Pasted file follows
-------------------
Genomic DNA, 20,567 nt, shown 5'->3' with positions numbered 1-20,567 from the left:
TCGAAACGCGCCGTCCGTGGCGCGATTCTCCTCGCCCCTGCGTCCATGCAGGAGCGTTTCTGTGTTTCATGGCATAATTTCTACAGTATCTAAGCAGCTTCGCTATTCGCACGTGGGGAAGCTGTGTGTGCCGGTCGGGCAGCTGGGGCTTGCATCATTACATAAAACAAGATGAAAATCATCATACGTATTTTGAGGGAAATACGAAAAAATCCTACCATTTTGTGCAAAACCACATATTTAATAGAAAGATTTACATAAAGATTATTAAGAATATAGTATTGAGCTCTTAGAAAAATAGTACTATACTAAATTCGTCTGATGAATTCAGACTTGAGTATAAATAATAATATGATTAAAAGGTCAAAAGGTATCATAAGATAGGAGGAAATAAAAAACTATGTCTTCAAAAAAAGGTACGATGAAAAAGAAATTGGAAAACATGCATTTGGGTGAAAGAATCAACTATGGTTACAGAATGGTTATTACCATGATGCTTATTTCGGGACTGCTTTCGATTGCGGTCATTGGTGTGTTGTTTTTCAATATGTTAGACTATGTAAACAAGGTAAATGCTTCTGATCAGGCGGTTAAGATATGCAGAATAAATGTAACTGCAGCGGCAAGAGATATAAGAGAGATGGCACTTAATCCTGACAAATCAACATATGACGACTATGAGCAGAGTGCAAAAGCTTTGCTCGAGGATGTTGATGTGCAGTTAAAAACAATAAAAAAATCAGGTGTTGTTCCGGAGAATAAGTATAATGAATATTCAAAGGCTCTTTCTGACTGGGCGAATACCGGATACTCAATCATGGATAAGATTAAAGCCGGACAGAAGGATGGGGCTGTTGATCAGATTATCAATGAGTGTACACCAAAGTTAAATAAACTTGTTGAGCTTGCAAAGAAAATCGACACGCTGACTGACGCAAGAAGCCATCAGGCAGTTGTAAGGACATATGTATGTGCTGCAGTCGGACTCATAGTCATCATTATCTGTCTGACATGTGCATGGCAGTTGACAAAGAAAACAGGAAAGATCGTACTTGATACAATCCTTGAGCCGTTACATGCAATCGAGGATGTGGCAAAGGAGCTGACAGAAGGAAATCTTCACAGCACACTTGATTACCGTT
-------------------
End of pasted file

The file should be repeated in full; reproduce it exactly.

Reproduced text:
Genomic DNA, 20,567 nt, shown 5'->3' with positions numbered 1-20,567 from the left:
TCGAAACGCGCCGTCCGTGGCGCGATTCTCCTCGCCCCTGCGTCCATGCAGGAGCGTTTCTGTGTTTCATGGCATAATTTCTACAGTATCTAAGCAGCTTCGCTATTCGCACGTGGGGAAGCTGTGTGTGCCGGTCGGGCAGCTGGGGCTTGCATCATTACATAAAACAAGATGAAAATCATCATACGTATTTTGAGGGAAATACGAAAAAATCCTACCATTTTGTGCAAAACCACATATTTAATAGAAAGATTTACATAAAGATTATTAAGAATATAGTATTGAGCTCTTAGAAAAATAGTACTATACTAAATTCGTCTGATGAATTCAGACTTGAGTATAAATAATAATATGATTAAAAGGTCAAAAGGTATCATAAGATAGGAGGAAATAAAAAACTATGTCTTCAAAAAAAGGTACGATGAAAAAGAAATTGGAAAACATGCATTTGGGTGAAAGAATCAACTATGGTTACAGAATGGTTATTACCATGATGCTTATTTCGGGACTGCTTTCGATTGCGGTCATTGGTGTGTTGTTTTTCAATATGTTAGACTATGTAAACAAGGTAAATGCTTCTGATCAGGCGGTTAAGATATGCAGAATAAATGTAACTGCAGCGGCAAGAGATATAAGAGAGATGGCACTTAATCCTGACAAATCAACATATGACGACTATGAGCAGAGTGCAAAAGCTTTGCTCGAGGATGTTGATGTGCAGTTAAAAACAATAAAAAAATCAGGTGTTGTTCCGGAGAATAAGTATAATGAATATTCAAAGGCTCTTTCTGACTGGGCGAATACCGGATACTCAATCATGGATAAGATTAAAGCCGGACAGAAGGATGGGGCTGTTGATCAGATTATCAATGAGTGTACACCAAAGTTAAATAAACTTGTTGAGCTTGCAAAGAAAATCGACACGCTGACTGACGCAAGAAGCCATCAGGCAGTTGTAAGGACATATGTATGTGCTGCAGTCGGACTCATAGTCATCATTATCTGTCTGACATGTGCATGGCAGTTGACAAAGAAAACAGGAAAGATCGTACTTGATACAATCCTTGAGCCGTTACATGCAATCGAGGATGTGGCAAAGGAGCTGACAGAAGGAAATCTTCACAGCACACTTGATTACCGTT